Mitochondrial membrane potential was estimated using the uptake of the positively charged fluorescent dye, rhodamine 123 [20]. Mitochondrial aliquots were centrifuged at 9000 g for 10 min. Pellets were then resuspended in fresh incubation buffer devoid of EDTA. Rhodamine 123 (1.0 μM) was added and the resuspensions were incubated at 37° in a thermostatic bath for 15 min with gentle shaking. Mitochondrial pellets were separated by centrifugation at 9000 g for 10 min and the concentration of rhodamine 123 was measured in the pellet as well as in supernatant fluorimetrically at an excitation wavelength of 549 nm and emission wavelength of 574 nm. Membrane potentials (negative inside) were calculated by the Nernst equation: Δψ=59*log [(Rh 123)in/(Rh 123)out].

Statistical analysis

The data were expressed as mean±SD. The comparison between groups, at various time points during the experiment was conducted using ANOVA followed by multiple comparison tests, particularly Dunnett’s test using Graph Pad Prism software version 5.0.


The interfibrillar and sub sarcolemmal mitochondria were isolated from normal rat hearts and the integrity was assessed by the respiratory control ratio and P/O. It is already known that cobalt chloride mediates mitochondrial oxidative stress by inducing reactive oxygen species generation. Lipid peroxidation levels of IFM and SSM after subjected to CoCl2 incubation for 20 min suggest that both mitochondrial sub populations have similar sensitivity (fig. 1) towards oxidative stress in in vitro condition. In concurrence to the elevated TBARS levels (fig. 1a), antioxidant enzymes like SOD (fig. 1b), catalase (fig. 1c), GPx activities (fig. 1d) were declined as compared to the normal control groups.


Fig. 1. The effects of NaSH on the cobalt chloride-induced oxidative stress.

Effect of hydrogen sulfide pretreatment on isolated IFM and SSM

The antioxidant effect of hydrogen sulfide under oxidative stress was reported in cardiomyocytes [21] and are mediated through the mitochondrial signaling pathway. In this study, we evaluate the potential of H2S in ameliorating the oxidative stress insulted in isolated mitochondrial subpopulation by cobalt chloride incubation. Pretreatment of IFM and SSM with H2S for 20 min reduced the lipid peroxidation in both IFM and SSM as compared to the cobalt chloride treatment group. Compared to SSM, IFM showed 17% decrease in TBARS levels (fig. 1a) and corresponding reduction in thiol levels (fig. 1e) were observed. The antioxidant enzymes like catalase, superoxide dismutase and glutathione peroxidase activities were recovered to near normal level, indicating the effectiveness of hydrogen sulfide in ameliorating the mitochondrial oxidative stress.

Malate dehydrogenase, considered to be one of the indicators for TCA cycle metabolic pathway regulation was found to have elevated activity (fig. 2a). On the other hand, succinate dehydrogenase (fig. 2b) and NADH dehydrogenase (fig. 2c) that represents complex I and complex II activity did not show a corresponding increase in their activity to near normal level (fig. 2), suggested limited ETC activity.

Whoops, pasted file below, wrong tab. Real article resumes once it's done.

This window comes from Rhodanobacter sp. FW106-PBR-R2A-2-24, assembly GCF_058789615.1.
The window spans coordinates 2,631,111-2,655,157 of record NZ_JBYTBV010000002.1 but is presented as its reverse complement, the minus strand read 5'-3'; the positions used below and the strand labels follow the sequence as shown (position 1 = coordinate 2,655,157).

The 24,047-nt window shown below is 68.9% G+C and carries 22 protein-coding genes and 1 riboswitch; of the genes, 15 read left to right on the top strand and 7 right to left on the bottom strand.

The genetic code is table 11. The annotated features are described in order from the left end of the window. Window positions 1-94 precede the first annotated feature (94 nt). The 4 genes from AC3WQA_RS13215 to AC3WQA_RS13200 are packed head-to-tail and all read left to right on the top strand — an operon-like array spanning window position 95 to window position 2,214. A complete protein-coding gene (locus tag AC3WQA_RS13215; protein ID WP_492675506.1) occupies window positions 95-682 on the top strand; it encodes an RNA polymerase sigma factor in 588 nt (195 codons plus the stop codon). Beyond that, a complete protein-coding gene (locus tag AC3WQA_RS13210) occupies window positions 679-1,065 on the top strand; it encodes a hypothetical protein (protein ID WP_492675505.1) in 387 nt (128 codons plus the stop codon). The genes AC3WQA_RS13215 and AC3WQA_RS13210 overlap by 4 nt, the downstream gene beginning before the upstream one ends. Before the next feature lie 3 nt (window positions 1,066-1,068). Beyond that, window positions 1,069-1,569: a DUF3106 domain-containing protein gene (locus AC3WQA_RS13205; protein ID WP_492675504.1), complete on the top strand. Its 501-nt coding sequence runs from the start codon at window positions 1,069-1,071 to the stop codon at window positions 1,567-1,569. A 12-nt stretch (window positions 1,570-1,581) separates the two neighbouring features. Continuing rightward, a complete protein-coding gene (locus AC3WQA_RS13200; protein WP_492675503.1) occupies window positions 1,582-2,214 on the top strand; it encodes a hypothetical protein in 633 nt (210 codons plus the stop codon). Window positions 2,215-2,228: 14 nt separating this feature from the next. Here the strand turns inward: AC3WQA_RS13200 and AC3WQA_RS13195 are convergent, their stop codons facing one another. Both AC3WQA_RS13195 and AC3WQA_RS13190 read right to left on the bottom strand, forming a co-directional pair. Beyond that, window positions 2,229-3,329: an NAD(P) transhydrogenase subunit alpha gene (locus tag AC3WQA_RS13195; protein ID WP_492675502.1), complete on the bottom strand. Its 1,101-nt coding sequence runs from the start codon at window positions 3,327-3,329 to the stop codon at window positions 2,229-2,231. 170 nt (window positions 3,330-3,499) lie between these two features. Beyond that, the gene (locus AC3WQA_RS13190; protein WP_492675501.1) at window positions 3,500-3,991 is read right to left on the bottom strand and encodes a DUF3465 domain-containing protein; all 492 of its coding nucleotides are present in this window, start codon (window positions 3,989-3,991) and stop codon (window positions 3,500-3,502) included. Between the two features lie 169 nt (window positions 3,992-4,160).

Fig. 2. The effect of NaSH on the cobalt chloride-induced oxidative stress on the mitochondrial functional enzymes activities.

Effect of hydrogen sulfide co-treatment on isolated IFM and SSM

According to the fig. 1a, lipid peroxidation marker namely TBARS level was low (62%) in H2S co-treated group as compared to the cobalt chloride control group. A supportive observation in the GSH level was found in H2S co-treated groups, where its level was increased by 42% as compared to the cobalt chloride control group. Between the mitochondrial subpopulations, SSM observed 81% decline and IFM showed a 60% decrease in TBARS levels. On the other hand, GSH levels in SSM and IFM were elevated 40 and 15%, respectively as compared to the cobalt chloride control group.

Antioxidant enzymes like catalase, SOD, GPx and GR normally reduce the free radical level in the biological system were found to be almost normal level in H2S co-treated group, suggesting the limited pathological impact of CoCl2 on the mitochondrial subpopulations. Fig. 2a shows the enzyme activities of malate dehydrogenase, one of the main regulatory enzymes of TCA, succinate dehydrogenase (fig. 2b) and NADH dehydrogenase (fig. 2c), that measure the partly complex II (measure subunit A) and complex I (measure retention insensitive part) respectively. All enzymes showed near normal activity, provide sufficient data for the functional integrity of mitochondria. There were no significant changes between the subpopulation in their enzymatic activities.

Effect of hydrogen sulfide post-treatment on isolated IFM and SSM

In post-treated groups, cobalt chloride treatment of mitochondrial subpopulations incubated with NaSH for 10 min resulted in the reduction of lipid peroxidation levels in IFM and SSM as compared to CoCl2 induction group. The corresponding GSH levels were elevated 10%, in IFM and 18% in SSM (fig. 1e). Antioxidant enzymes like catalase, SOD, GPx activities were improved to the near control level (fig. 1), suggesting the effectiveness of H2S post treatment. Similarly, mitochondrial enzymes like MDH, SDH and NADH dehydrogenase activities were also significantly improved as compared to the cobalt chloride control group. However, the observed improvements in antioxidant, mitochondrial TCA and ETC enzymes were no as that of mitochondria that were co-treated with H2S.